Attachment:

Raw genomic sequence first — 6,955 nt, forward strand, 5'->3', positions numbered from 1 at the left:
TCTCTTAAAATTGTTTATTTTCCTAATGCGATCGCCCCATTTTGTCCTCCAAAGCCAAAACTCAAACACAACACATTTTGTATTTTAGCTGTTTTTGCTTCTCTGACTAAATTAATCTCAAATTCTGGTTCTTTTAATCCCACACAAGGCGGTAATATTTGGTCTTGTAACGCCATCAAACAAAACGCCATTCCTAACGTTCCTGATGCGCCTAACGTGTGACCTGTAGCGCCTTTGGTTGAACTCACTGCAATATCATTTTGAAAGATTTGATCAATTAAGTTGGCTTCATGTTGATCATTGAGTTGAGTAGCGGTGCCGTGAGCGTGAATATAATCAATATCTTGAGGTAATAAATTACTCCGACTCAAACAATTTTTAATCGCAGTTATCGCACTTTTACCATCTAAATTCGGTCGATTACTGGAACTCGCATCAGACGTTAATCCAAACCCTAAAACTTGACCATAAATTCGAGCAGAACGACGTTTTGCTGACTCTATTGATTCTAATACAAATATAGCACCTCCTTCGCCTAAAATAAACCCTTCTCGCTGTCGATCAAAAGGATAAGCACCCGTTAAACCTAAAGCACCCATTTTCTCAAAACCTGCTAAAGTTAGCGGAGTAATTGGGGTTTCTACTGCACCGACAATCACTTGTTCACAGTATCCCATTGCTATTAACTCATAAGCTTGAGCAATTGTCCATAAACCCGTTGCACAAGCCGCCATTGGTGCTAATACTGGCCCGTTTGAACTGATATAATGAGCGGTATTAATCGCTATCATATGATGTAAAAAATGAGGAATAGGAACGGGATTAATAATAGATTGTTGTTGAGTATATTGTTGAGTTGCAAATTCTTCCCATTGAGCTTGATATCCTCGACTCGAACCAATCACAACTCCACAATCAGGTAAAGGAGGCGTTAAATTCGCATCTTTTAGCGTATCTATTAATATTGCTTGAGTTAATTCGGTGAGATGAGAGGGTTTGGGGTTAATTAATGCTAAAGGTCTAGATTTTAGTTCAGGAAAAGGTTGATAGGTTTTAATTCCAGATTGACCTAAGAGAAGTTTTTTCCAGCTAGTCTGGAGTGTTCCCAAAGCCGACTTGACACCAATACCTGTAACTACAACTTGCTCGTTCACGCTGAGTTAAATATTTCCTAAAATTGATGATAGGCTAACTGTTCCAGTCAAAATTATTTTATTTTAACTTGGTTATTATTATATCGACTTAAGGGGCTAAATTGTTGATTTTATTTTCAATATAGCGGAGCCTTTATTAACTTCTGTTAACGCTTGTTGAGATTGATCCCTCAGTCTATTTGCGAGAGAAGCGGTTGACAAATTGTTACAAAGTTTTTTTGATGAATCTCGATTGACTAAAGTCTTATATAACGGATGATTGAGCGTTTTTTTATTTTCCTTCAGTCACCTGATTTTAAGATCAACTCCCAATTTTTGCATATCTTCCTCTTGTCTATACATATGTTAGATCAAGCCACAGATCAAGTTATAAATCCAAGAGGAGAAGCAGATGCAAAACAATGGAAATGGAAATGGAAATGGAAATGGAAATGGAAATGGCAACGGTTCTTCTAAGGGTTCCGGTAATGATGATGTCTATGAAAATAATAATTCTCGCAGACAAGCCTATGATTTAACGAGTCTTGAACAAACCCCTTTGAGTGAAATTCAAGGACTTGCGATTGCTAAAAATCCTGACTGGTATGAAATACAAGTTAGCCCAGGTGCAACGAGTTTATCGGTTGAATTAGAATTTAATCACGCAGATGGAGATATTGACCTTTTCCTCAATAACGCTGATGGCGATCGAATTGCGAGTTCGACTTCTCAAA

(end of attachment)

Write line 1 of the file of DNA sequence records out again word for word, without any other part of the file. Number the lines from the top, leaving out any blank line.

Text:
Raw genomic sequence first — 6,955 nt, forward strand, 5'->3', positions numbered from 1 at the left: